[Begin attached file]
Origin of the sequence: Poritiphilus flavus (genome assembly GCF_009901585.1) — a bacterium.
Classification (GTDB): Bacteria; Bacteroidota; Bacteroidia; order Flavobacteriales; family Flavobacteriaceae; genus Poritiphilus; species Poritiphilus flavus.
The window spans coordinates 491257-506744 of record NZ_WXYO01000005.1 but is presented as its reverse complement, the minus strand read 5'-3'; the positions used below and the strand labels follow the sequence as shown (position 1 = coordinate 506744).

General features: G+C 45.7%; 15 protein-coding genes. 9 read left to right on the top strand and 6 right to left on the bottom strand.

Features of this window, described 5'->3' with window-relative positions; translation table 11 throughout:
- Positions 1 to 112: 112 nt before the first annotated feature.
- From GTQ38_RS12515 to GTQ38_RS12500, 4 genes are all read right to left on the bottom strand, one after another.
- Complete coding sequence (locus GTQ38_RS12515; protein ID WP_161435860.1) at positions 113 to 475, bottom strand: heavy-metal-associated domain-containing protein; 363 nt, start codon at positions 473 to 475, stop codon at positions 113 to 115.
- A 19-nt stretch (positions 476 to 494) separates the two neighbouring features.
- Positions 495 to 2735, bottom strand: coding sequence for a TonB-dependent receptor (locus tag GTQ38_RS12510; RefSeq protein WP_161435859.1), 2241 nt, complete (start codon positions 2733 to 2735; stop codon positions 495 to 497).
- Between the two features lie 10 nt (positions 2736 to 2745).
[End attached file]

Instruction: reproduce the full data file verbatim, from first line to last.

Origin of the sequence: Poritiphilus flavus (genome assembly GCF_009901585.1) — a bacterium.
Classification (GTDB): Bacteria; Bacteroidota; Bacteroidia; order Flavobacteriales; family Flavobacteriaceae; genus Poritiphilus; species Poritiphilus flavus.
The window spans coordinates 491257-506744 of record NZ_WXYO01000005.1 but is presented as its reverse complement, the minus strand read 5'-3'; the positions used below and the strand labels follow the sequence as shown (position 1 = coordinate 506744).

General features: G+C 45.7%; 15 protein-coding genes. 9 read left to right on the top strand and 6 right to left on the bottom strand.

Features of this window, described 5'->3' with window-relative positions; translation table 11 throughout:
- Positions 1 to 112: 112 nt before the first annotated feature.
- From GTQ38_RS12515 to GTQ38_RS12500, 4 genes are all read right to left on the bottom strand, one after another.
- Complete coding sequence (locus GTQ38_RS12515; protein ID WP_161435860.1) at positions 113 to 475, bottom strand: heavy-metal-associated domain-containing protein; 363 nt, start codon at positions 473 to 475, stop codon at positions 113 to 115.
- A 19-nt stretch (positions 476 to 494) separates the two neighbouring features.
- Positions 495 to 2735, bottom strand: coding sequence for a TonB-dependent receptor (locus tag GTQ38_RS12510; RefSeq protein WP_161435859.1), 2241 nt, complete (start codon positions 2733 to 2735; stop codon positions 495 to 497).
- Between the two features lie 10 nt (positions 2736 to 2745).